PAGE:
Meeting Nigeria’s Educational Need

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It has become common of late to hear people complain of fallen standard of education in our country. Their worries, no doubt, may not have been unconnected with the poor yearly output of our tertiary institutions of learning
Surprisingly, these tertiary institutions; citadels of knowledge as they were hitherto called, had been the sole platform through which the nobility of our founding fathers were cooked, baked and sampled for societal good.
Then it was very difficult to fault any product of these noble institutions because, like gold, every product of the university or any equivalent institution of learning, was believed to have passed through fire, having satisfied every requirement to be adjudged noble.
This I believe accounted for the euphoria that accompanied every graduation of students from any educational institution to the world, haven also been certified worthy in learning and in character by the institution.
Like the proverbial proof of the pudding that lies in the eating, every contact and encounter with any output (graduate) of these institutions of learning attested to the fact that the role of education and the teacher with regards to imprinting in the child a number of social and intellectual states required by society for stability and progress, was achieved.
Surprisingly, also, these same citadels of knowledge that were wont to producing brains that not only shaped and formed characters after their kind, but pioneered and engineered technological structures that have kept the country’s economy on its toes, are now being derided.
Without reference to the feelings of those in the diaspora, Nigerians at home now parade the impression that the best brains are made beyond the shores of the country. This is explained by the exodus of our children to universities outside Nigeria.
Their argument ranges from the need for timely completion of studies, uninterrupted academic session, to acquisition of the right academic values. All these they complain, are lacking in today’s Nigeria’s academic setting. They thus blame their educational woes on Nigerian universities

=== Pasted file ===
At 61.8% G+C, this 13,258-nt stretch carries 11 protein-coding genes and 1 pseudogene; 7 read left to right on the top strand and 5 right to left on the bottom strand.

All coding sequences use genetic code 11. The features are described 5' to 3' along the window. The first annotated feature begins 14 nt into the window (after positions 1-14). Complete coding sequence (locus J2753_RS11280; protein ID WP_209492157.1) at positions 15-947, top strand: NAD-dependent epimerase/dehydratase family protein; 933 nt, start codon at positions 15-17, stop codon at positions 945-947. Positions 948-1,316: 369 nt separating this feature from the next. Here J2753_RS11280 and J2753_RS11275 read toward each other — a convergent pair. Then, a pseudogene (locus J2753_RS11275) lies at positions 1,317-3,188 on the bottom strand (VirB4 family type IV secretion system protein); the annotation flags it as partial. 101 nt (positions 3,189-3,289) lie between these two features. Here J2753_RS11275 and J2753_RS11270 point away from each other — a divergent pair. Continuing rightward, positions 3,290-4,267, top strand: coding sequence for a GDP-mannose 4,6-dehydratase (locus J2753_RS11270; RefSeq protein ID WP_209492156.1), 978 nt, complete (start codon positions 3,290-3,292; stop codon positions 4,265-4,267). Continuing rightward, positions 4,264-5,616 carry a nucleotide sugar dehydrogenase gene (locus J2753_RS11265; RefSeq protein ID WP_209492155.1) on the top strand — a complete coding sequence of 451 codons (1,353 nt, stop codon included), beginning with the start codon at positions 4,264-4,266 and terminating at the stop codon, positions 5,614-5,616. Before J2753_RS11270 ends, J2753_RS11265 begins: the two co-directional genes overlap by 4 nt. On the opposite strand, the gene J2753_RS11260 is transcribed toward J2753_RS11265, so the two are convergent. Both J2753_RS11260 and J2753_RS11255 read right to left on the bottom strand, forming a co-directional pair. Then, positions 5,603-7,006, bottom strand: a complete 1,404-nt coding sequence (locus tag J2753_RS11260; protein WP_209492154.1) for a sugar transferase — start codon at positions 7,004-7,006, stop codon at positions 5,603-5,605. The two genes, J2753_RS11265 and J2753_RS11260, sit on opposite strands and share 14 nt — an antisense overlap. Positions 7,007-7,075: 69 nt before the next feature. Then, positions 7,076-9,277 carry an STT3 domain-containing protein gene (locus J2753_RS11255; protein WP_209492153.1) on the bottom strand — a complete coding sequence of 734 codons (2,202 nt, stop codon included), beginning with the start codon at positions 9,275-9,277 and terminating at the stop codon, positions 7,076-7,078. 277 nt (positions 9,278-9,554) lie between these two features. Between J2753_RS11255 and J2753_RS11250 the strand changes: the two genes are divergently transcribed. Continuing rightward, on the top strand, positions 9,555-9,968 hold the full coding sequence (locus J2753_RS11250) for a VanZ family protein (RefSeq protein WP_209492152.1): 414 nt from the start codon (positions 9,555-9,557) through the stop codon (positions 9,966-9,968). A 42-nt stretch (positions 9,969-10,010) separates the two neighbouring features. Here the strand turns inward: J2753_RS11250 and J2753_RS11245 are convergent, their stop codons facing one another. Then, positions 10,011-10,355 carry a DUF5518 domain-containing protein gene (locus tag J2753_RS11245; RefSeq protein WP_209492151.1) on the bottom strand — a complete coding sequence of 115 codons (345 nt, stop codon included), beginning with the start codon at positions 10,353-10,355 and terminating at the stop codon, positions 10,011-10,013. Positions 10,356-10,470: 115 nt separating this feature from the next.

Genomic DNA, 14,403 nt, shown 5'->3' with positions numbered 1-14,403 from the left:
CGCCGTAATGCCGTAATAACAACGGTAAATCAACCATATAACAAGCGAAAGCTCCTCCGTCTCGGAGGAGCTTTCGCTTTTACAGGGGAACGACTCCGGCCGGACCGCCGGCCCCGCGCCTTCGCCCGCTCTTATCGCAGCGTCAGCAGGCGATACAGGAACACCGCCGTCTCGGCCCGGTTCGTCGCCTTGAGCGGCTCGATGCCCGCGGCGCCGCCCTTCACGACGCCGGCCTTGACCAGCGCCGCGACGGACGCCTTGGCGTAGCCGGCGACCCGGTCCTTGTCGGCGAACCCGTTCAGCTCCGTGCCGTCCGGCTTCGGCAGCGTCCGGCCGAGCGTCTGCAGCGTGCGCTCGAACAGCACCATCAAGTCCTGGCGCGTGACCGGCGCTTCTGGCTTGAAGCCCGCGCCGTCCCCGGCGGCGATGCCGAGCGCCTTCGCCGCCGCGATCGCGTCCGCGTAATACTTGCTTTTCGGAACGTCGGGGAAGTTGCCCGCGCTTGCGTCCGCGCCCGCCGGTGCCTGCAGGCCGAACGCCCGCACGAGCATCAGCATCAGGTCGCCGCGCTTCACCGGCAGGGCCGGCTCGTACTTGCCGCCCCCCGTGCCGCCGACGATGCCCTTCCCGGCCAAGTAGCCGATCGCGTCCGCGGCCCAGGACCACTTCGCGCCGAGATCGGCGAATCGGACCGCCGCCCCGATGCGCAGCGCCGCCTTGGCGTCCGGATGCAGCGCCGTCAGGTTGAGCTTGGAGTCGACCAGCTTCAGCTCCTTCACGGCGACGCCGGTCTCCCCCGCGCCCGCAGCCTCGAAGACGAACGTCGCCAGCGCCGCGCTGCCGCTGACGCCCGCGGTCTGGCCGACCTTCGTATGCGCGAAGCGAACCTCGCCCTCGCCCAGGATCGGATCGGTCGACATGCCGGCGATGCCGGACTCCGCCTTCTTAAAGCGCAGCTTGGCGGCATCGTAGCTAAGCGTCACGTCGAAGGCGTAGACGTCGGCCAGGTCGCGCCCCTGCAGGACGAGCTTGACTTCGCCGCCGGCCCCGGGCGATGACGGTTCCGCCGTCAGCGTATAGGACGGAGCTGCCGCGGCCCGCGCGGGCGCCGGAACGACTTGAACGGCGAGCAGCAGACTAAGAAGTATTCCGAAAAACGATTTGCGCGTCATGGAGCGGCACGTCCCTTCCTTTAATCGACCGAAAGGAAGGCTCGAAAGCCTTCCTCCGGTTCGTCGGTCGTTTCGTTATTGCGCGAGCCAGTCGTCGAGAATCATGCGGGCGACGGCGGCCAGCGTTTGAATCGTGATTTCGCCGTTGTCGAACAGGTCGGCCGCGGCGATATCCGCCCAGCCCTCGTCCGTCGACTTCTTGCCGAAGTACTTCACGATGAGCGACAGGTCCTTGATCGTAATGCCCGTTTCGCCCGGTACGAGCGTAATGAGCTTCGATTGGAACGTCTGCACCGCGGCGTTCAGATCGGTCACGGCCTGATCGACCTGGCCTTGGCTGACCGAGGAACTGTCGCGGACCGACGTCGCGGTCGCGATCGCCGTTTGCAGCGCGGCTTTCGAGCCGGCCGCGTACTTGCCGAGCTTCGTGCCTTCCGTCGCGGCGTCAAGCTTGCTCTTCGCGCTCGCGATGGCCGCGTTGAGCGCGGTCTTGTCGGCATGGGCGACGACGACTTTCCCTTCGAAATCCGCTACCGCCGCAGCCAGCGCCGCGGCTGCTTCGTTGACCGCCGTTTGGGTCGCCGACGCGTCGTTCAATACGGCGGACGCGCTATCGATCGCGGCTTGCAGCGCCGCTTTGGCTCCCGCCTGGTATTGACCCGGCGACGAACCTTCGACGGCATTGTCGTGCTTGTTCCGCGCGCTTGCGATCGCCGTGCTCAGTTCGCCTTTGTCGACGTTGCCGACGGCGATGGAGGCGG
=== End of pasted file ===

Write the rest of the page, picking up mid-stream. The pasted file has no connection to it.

But without any form of prejudice, I wonder if Nigerians are really fair enough in their judgement, as I find it difficult to establish that a child who is well groomed at the foundational stage, could deviate without reservation at the tertiary level.
For me, blaming the universities for the fallen educational values in Nigeria is like knocking the head for the sin of the anus, even though the universities do have their own portion of blame.
Going through various informed thoughts on child education and development, one would surely encounter the views of a renowned French Social Scientist, Emile Durkheim. Emile Durkheim believes that a child is born into the world as a tabula- rasa which means blank- mind as it were, onto which society would have to engrave its values, norms and culture.
For Durkheim, the role of education and the teacher is to imprint in the child, a number of social and intellectual states required by society for stability and progress. Hence, the child would have to remain docile and simply serve as a receptacle to planned curricular.
Amidst various theories and approaches to teaching and learning, what is paramount is the fact that it is the much that the teacher is endowed with that he impacts to the child who naturally wears a posture of naivety.
No doubt, the educational foundation of a child to a greater measure spells out how stable or feeble he turns out eventually and this makes it expedient that we define who teaches the child.
The definition of the child’s teacher is imperative given the fact that while not all teachers would adopt Durkheim’s view on child education, many also do not see reason to apply the pedagogical methodology and instructional processes advocated by other theorists. They are neither here nor there.
Therefore, if it be said that a poor teacher tells, an average teacher informs, a good teacher teaches, while a noble teacher inspires then there is indeed a need to inundate our schools with noble teachers.
Professionally trained teachers who would make children internalise learning experiences by operating within the three domains of educational objectives (the cognitive, affective and psychomotor) as expounded by the American Educational Psychologist, Benjamin Bloom, is all that is needed at this moment.
Nevertheless, while we search for the teacher that we need, it is important we shop for the teacher who is abreast with the educational challenges of the 21st century which brings a lot of pedagogical burden to bear on the teacher.
Most importantly, in this era of progressive advancement in science and technology, with greater negative influences on the attitude and behaviour of children towards education, the teacher must be such that goes for more training and development in pedagogy to enable him respond positively to the use of Information and Communication Technology (ICT) in the teaching/learning process to meet curricular innovations.
This is really expedient if meeting Nigeria’s education need is a task that must be done?

By: Sylvia ThankGod-Amadi.